LIQUID SOUL 12/25, DURTY NELLIE'S; 12/27, DOUBLE DOOR; 12/31, the roxie If you weren't inclined to see this hard-gigging, upbeat local funky-jazz outfit earlier in the year, you're probably even less so now, since there's already enough good cheer in the air to choke a reindeer. But a Liquid Soul set could be just the thing on, say, Christmas night--especially if you're already in the suburbs and looking to escape the family for a few hours. Among the bits that won me over, from this past spring's mostly live Make Some Noise (Ark 21): a witty intro that addresses "the expectorant crowd," a slinky hip-hop take on Dizzy Gillespie's "Salt Peanuts" with a cameo by Kurt Elling, and "Cookie's Puss," an original that incorporates a sample from 70s freak-funk fave du jour the Jimmy Castor Bunch.
TERRY CALLIER & BEYOND, SWIMMER, FUNKADESI, PELVIC DELTA 12/26, DOUBLE DOOR Terry Callier, one of the few real soul men in acid jazz, started out by bringing a little swing to the Old Town School folk scene--and warm fuzzy memories of the 60s notwithstanding, his role as a mold breaker wasn't always easy. But the world has caught up to him at last: in perhaps his lowest-profile gig of the year, he headlines a release party for Novo Records' Chicago Rapid Transit compilation, which features one of his tunes as well as slightly stiffer second-gen contributions from acts like the others on this bill.
REALITY SCARE 12/26, MORSELAND Skokie's Reality Scare have lingered on the fringes of the local dark-ambient scene for years, fronted by a revolving cast of usually female media poets and high-tech performers. Their current diva, Mary Chase, is the best yet; on the band's recent The Feather E.P. (which includes a promising cover of the Legendary Pink Dots' "Sleeso"), she sounds like a meaner, leaner Lisa Gerrard or a more soulful Siouxsie. And her lyrics display solid goth-pop instincts--though on "Tell Me Tell Me" her simply snarled "Don't fucking touch me" is a hundred times more effective than all those wordy vomit references.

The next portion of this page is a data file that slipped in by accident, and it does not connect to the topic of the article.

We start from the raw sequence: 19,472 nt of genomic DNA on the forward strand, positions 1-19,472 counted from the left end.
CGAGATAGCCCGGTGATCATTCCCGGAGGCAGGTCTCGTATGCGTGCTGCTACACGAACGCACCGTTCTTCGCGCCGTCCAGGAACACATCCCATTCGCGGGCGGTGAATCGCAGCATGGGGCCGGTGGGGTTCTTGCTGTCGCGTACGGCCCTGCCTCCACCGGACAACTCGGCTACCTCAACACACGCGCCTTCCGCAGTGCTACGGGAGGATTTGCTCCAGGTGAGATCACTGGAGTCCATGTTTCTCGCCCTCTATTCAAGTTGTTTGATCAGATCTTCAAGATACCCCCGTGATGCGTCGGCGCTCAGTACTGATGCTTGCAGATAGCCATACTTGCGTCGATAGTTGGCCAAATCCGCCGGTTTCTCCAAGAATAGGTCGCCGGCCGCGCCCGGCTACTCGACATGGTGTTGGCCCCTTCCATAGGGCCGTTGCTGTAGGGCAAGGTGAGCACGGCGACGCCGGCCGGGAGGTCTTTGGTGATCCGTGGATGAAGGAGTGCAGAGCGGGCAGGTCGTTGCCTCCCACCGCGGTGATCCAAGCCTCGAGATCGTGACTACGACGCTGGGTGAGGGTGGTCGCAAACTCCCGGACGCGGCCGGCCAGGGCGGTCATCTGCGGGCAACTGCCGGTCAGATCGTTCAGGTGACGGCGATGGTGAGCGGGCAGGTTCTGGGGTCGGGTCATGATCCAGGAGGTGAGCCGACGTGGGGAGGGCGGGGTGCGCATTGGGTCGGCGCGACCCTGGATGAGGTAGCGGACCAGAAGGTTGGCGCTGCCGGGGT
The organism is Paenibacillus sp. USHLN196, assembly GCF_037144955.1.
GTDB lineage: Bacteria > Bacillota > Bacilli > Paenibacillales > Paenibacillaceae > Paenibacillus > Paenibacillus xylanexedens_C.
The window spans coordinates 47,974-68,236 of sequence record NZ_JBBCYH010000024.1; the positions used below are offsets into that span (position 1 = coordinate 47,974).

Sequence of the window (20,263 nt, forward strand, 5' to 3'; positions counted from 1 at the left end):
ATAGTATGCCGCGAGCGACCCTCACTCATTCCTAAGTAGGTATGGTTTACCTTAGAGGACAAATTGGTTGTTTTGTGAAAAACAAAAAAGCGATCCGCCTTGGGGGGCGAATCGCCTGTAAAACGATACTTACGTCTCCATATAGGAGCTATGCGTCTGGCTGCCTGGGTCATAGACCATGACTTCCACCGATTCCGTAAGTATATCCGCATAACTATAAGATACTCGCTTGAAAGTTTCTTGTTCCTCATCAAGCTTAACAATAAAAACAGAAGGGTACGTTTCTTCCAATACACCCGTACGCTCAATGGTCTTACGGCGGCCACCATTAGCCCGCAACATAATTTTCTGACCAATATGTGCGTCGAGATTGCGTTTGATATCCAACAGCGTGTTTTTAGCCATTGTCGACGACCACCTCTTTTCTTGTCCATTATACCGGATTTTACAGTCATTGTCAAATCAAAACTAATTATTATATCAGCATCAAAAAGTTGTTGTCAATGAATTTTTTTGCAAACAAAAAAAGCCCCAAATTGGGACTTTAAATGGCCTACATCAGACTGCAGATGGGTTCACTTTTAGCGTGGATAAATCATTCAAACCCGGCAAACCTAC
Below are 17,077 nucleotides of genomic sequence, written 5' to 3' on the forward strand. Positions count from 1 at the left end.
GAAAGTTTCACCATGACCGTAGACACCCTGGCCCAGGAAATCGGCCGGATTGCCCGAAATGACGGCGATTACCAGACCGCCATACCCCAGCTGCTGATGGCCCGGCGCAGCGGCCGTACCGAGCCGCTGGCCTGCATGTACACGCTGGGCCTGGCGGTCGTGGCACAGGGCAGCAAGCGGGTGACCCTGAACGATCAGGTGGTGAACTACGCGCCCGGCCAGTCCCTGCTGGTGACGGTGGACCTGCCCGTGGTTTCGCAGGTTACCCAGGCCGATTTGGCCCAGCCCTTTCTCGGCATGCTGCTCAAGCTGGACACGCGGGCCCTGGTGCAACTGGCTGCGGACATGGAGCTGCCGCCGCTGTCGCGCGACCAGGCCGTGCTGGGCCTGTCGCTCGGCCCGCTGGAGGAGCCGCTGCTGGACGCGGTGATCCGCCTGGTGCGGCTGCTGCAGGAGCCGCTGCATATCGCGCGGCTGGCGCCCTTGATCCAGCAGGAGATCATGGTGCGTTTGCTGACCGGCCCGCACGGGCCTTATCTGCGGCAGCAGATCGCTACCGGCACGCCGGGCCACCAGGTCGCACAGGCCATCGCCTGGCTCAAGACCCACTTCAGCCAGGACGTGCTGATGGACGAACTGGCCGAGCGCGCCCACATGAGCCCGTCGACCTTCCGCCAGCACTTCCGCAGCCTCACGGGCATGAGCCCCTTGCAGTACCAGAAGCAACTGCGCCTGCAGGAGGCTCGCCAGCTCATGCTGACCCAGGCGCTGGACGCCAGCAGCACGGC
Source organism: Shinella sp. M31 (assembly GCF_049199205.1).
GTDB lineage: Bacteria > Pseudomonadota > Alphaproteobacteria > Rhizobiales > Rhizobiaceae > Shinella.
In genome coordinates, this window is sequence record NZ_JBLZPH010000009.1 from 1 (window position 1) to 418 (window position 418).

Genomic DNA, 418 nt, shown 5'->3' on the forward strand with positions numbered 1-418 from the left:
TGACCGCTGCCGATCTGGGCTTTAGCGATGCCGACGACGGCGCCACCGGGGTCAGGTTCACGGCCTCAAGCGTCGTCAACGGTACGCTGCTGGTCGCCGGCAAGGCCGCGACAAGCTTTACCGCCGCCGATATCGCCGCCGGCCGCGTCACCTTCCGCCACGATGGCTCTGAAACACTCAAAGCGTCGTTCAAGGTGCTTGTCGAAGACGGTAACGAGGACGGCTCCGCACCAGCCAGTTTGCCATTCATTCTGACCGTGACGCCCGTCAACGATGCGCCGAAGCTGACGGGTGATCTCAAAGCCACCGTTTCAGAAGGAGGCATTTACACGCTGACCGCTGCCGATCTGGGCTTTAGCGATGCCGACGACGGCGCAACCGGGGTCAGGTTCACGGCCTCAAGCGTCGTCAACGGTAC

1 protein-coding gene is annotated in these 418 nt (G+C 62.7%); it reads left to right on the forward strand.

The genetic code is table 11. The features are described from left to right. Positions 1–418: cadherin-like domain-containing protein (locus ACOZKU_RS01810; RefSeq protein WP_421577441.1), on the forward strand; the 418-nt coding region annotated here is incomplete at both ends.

MARY CUTRUFELLO 1/2 & 3, HOUSE OF BLUES In the very long time that's elapsed since the last good Springsteen album, "heartland rock" has become a catchall category for the worst of the worst sub-Mellencamp hackwork. But if anyone I've heard recently is going to redeem it, it'll be Mary Cutrufello. Yes, it does make a difference that she's an African-American woman: she's confounding expectations before she even opens her mouth. And once she does, as on her high-energy Mercury debut, When the Night Is Through, her deep but bendable voice and raw sound--the riff on her "Miss You #3" is vintage ZZ Top, and her band features loose-limbed Mellencamp drummer Kenny Aronoff--give her music an immediacy that a boneyard like the new Brooooce box set sorely lacks. She opens for Gregg Allman.
SUGARBUZZ 1/2, METRO The good news is that on its second album, Submerged (Parasol), this Chicago indie-pop duo achieves the sound of a full band; the bad news is that the full band it sounds most like is Bryan Adams's. There are a few nice but obvious moments--like when on the line "You set your sights incredibly high," from "Halo," vocalist Brian Leach hits a cracking falsetto--and the harmonies are sweeter than average. But like cotton candy this stuff melts away before you can really get the taste of it. Less sugar and more buzz is what I'm after. The bill features three other acts on the downstate Mud and Parasol labels, including the Great Crusades, described by Rolling Stone's usually sharp David Fricke as a "roughneck Tindersticks" whose singer has "the tubercular pipes of Tom Waits and Axl Rose's love child."
LAND OF THE EL CAMINOS 1/7, EMPTY BOTTLE Garage fans, don't be fooled by the name: the pinched guitar wails, thundering drums, and throaty anguished vocals on this local trio's LOTEC sound more like Dinosaur Jr than anything that ever came out of Detroit.
Art accompanying story in printed newspaper (not available in this archive): Mary Cutrufello photo by Marina Chavez.